There is a lot of attention on healthcare reform, including reforms in population health. These discussions about transforming healthcare often include the changing role of nurses — for good reason.
Registered nurses (RNs) are, by far, the largest healthcare group of healthcare professionals. As such, RNs have a lot of power when it comes to achieving change. Earning a Bachelor of Science in Nursing (BSN) can prepare RNs to excel in population health.
The online RN to BSN program from the Nevada State University covers current topics in population health. RNs graduate with advanced skills and knowledge to improve the health and well-being of their patients and their communities.
What Is Population Health?
Population health, along with improving care and reducing costs, is a framework for transforming the nation’s healthcare system. This approach is known as the “triple aim” in healthcare.
The National Advisory Council on Nurse Education and Practice (NACNEP) provides the following commonly accepted definition of population health: “the health outcomes of a group of individuals, including the distribution of such outcomes within the group.”
Population health may seem anything but patient-centered. However, a population health approach does not mean RNs stop caring for their patients. In an executive summary titled “Catalysts for Change,” the Robert Wood Johnson Foundation points out that “nurses are educated to consider health issues within a broad context that includes the social determinants of health.”
Social determinants of health (SDoH) also affect the health of a population. The Centers for Disease Control and Prevention (CDC) describes social determinants of health as “conditions in the places where people live, learn, work and play.” Poverty, for example, may limit access to healthy foods and safe neighborhoods.
As an ethical standard, RNs are already addressing social determinants that impact health outcomes, including healthcare disparities. For example, lack of access to healthcare is common for rural residents. NACNEP points to telecommunication technology as a way to reduce health disparities and promote better health in the patient population.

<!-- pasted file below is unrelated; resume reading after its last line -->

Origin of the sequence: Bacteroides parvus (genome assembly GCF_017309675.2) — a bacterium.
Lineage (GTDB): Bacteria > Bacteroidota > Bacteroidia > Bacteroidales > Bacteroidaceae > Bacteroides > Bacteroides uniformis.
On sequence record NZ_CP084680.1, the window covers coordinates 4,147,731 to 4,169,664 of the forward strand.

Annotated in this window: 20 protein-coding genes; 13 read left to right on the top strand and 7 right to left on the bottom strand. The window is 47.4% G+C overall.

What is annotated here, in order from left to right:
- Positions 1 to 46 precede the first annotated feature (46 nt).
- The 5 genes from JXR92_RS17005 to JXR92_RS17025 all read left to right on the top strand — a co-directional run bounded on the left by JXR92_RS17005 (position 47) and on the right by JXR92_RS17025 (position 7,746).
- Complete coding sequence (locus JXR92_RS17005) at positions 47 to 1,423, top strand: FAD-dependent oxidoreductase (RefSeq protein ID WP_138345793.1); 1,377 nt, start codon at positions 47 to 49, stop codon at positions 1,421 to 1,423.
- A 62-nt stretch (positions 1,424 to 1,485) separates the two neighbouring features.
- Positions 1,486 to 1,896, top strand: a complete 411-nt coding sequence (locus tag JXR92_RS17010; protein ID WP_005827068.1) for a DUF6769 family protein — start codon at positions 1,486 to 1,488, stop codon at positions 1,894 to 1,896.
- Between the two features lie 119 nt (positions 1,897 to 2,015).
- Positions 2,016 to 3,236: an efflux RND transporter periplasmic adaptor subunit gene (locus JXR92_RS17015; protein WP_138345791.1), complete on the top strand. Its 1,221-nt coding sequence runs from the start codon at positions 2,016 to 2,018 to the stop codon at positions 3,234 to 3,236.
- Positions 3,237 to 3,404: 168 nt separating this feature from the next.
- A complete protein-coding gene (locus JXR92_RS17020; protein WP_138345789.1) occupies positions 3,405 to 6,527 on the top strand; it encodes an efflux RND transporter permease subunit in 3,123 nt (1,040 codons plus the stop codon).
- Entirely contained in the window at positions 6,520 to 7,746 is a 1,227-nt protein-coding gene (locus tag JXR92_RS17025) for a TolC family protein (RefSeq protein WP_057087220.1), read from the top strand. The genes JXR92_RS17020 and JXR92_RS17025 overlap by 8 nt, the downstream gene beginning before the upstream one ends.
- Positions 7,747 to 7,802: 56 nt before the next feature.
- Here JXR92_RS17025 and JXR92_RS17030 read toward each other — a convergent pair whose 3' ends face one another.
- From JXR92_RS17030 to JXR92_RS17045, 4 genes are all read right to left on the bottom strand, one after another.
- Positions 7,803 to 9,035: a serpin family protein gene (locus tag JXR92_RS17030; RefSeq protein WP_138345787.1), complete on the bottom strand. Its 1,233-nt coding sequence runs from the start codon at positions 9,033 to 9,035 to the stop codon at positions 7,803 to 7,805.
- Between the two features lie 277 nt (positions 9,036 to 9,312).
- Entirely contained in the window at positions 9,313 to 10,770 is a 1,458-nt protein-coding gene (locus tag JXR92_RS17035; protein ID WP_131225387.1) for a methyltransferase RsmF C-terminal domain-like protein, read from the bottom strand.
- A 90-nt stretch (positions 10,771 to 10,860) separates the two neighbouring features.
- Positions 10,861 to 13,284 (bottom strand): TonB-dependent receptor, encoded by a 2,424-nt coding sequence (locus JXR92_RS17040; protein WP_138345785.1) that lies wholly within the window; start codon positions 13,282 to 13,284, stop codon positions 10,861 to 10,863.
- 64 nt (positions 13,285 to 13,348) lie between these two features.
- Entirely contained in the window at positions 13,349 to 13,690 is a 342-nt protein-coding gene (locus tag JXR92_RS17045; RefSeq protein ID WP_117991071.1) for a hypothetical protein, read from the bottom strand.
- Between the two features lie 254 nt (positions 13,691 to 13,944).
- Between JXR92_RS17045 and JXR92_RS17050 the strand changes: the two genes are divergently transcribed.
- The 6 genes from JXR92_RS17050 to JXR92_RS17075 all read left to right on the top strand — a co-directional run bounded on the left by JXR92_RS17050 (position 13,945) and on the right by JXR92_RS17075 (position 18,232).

Completing an RN to BSN Program Helps Nurses Keep Pace With Population Health
The nursing profession is always moving forward. Since the days of Florence Nightingale, nursing was not considered a profession worthy of respect. Today, the nursing profession is held in the highest regard.
Nursing education is a major area of change, moving from minimal training to today’s licensure requirements. Nursing education is always evolving to prepare nurses for new roles like those in population health, for example.
Completing an RN to BSN program allows RNs to develop stronger professional skills in areas not typically covered in two-year nursing programs. Nevada State University’s RN to BSN online program coursework focuses on the knowledge and skills RNs need to shift to a population-based approach. The program’s Caring in Nursing Communities course is particularly relevant as it provides students with knowledge in assessing population needs and community health.
The coursework also covers population health competencies in areas most relevant to nursing practice:
- Population-focused health and professional nursing guidelines
- Population-focused nursing practice to improve the health of a community or population
- Evidence-based practice for high-quality care
- Nursing informatics, such as with data-driven strategies for population health
- Leadership theories, principles, and practices, to support RNs in partnering with others to improve patient outcomes
Healthcare is constantly changing, and nurses have a lot to keep up with. A commitment to lifelong learning is a requirement of the Code of Ethics for Nurses. Earning a BSN is an important step in this professional growth, and Nevada State University’s online RN to BSN program prepares RNs for changing roles in nursing.
Learn more about the Nevada State University’s online RN to BSN program.